The mission of the Fatherhood Program of Routt County is to support dads to have an active and positive presence in their kids’ lives.
For parents of children in the 2-year-old age range, daily life has an unpredictable factor. The child has a sense of being an independent individual. Parents are trying to interpret the child’s behaviors and trying to keep the child safe.
Dr. Michael Popkin, author of "Active Parenting of Teens," defines courage as “the confidence to take a known risk for a known purpose.” We often encourage youths to take risks, be brave and give it their best shot. What we don’t encourage is accepting that failure may be the outcome.
Last month I visited out-of-state family and was reminded of the influence and value of multi-generational relationships.
As I was passing a carload of teenagers leaving the high school, I heard a lot of moaning and groaning. It caught my attention. Back to school means structure and routines for students.
It is common for kids to go through phases where they are more connected to one parent than the other. Sometimes, though we love them deeply, we may butt heads more with one of our children than the other.
One the most frequently asked questions from parents is, Should my student(s) take the SAT or the ACT? What is the difference? Do colleges or universities accept both? What should we be on the lookout for?
As the beginning of a new school year draws near, many Routt County parents will take their young children to the pediatrician for routine checkups and possibly immunizations.
Local shops are beginning to fill with back-to-school shoppers as the first day of school lingers, like a child in a candy aisle. As teachers are prepping their classrooms, parents are transitioning from summer mode to gear up for the school year ahead. Our children, with another year gone by, will be experiencing challenges, triumphs and growth.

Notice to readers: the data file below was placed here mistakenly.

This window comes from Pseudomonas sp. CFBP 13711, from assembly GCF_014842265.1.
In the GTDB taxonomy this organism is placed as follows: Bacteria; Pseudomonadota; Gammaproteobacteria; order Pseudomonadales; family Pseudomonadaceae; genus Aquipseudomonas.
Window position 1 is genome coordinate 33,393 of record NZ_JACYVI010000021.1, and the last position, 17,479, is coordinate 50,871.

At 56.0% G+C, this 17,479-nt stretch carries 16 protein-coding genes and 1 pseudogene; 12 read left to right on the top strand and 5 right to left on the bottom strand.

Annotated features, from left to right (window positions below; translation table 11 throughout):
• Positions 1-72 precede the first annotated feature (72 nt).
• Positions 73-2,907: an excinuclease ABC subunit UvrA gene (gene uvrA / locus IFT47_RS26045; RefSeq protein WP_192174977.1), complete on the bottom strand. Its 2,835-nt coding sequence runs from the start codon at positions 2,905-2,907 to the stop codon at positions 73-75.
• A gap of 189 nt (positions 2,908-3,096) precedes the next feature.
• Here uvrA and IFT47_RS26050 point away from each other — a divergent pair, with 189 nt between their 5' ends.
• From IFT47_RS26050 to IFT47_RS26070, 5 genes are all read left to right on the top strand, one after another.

As parents, we experience so many different stages in parenting children. There are likely mixed reviews on which stage is easier then another. One thing is certain, parenting a teenager comes with a set of challenges that can be heightened during the summer months.
If you suspect that your child may be delayed in any stage of development as they grow, you are just a phone call away from support and assistance.
Children start negotiating at an early age. Perhaps they’re in the “no” or even “no way!” stage. If your child is a little older, he might say, “But I want to ...” or “Why can’t I just …”
A 2009 report from the Kaiser Foundation indicated that almost one-third of girls have been in abusive relationships by the time they graduate from high school. Almost 1 in every 3 dealing with emotional, physical and mental effects of an unhealthy relationship.
Early childhood teachers, doctors, dentists and parents have become more aware of the strong connection between dental health and overall healthy development, even in babies.
Ah, summer in Colorado. We love this — the fresh breeze, bright blue skies, warm sunshine, green everywhere, free time. But we parents also can struggle in summer, especially with that last one: free time.